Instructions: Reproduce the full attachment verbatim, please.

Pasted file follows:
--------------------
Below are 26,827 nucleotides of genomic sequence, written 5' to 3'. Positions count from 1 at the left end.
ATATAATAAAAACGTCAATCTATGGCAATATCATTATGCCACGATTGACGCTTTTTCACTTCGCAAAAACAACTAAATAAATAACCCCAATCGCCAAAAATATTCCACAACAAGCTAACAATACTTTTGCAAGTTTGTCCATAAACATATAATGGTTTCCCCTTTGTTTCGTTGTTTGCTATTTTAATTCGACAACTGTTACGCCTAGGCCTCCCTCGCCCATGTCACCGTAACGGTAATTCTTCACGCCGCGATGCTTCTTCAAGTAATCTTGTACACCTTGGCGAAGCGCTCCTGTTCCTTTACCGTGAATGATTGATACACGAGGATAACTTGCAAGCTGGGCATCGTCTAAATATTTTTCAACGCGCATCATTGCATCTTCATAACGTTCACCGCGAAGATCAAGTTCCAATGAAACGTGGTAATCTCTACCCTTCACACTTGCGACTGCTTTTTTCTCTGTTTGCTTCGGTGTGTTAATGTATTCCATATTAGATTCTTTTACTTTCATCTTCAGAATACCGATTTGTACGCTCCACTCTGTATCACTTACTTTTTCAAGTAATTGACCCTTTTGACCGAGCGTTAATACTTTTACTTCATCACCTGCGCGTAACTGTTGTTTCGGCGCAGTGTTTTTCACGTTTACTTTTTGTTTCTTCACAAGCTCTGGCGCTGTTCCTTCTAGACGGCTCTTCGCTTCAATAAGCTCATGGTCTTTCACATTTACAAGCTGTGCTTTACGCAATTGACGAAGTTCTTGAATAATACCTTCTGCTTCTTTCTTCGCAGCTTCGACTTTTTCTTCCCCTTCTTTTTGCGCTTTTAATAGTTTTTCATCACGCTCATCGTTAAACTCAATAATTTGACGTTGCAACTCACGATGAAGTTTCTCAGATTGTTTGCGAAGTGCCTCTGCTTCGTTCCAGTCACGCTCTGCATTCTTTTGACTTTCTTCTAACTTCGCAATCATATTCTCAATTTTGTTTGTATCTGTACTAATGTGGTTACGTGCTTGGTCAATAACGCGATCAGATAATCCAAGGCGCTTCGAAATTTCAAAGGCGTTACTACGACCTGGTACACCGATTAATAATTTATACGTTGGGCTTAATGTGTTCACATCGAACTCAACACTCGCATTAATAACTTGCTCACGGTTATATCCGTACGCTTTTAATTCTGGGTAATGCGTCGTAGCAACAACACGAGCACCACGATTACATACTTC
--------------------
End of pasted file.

Below are 26,827 nucleotides of genomic sequence, written 5' to 3'. Positions count from 1 at the left end.
ATATAATAAAAACGTCAATCTATGGCAATATCATTATGCCACGATTGACGCTTTTTCACTTCGCAAAAACAACTAAATAAATAACCCCAATCGCCAAAAATATTCCACAACAAGCTAACAATACTTTTGCAAGTTTGTCCATAAACATATAATGGTTTCCCCTTTGTTTCGTTGTTTGCTATTTTAATTCGACAACTGTTACGCCTAGGCCTCCCTCGCCCATGTCACCGTAACGGTAATTCTTCACGCCGCGATGCTTCTTCAAGTAATCTTGTACACCTTGGCGAAGCGCTCCTGTTCCTTTACCGTGAATGATTGATACACGAGGATAACTTGCAAGCTGGGCATCGTCTAAATATTTTTCAACGCGCATCATTGCATCTTCATAACGTTCACCGCGAAGATCAAGTTCCAATGAAACGTGGTAATCTCTACCCTTCACACTTGCGACTGCTTTTTTCTCTGTTTGCTTCGGTGTGTTAATGTATTCCATATTAGATTCTTTTACTTTCATCTTCAGAATACCGATTTGTACGCTCCACTCTGTATCACTTACTTTTTCAAGTAATTGACCCTTTTGACCGAGCGTTAATACTTTTACTTCATCACCTGCGCGTAACTGTTGTTTCGGCGCAGTGTTTTTCACGTTTACTTTTTGTTTCTTCACAAGCTCTGGCGCTGTTCCTTCTAGACGGCTCTTCGCTTCAATAAGCTCATGGTCTTTCACATTTACAAGCTGTGCTTTACGCAATTGACGAAGTTCTTGAATAATACCTTCTGCTTCTTTCTTCGCAGCTTCGACTTTTTCTTCCCCTTCTTTTTGCGCTTTTAATAGTTTTTCATCACGCTCATCGTTAAACTCAATAATTTGACGTTGCAACTCACGATGAAGTTTCTCAGATTGTTTGCGAAGTGCCTCTGCTTCGTTCCAGTCACGCTCTGCATTCTTTTGACTTTCTTCTAACTTCGCAATCATATTCTCAATTTTGTTTGTATCTGTACTAATGTGGTTACGTGCTTGGTCAATAACGCGATCAGATAATCCAAGGCGCTTCGAAATTTCAAAGGCGTTACTACGACCTGGTACACCGATTAATAATTTATACGTTGGGCTTAATGTGTTCACATCGAACTCAACACTCGCATTAATAACTTGCTCACGGTTATATCCGTACGCTTTTAATTCTGGGTAATGCGTCGTAGCAACAACACGAGCACCACGATTACATACTTC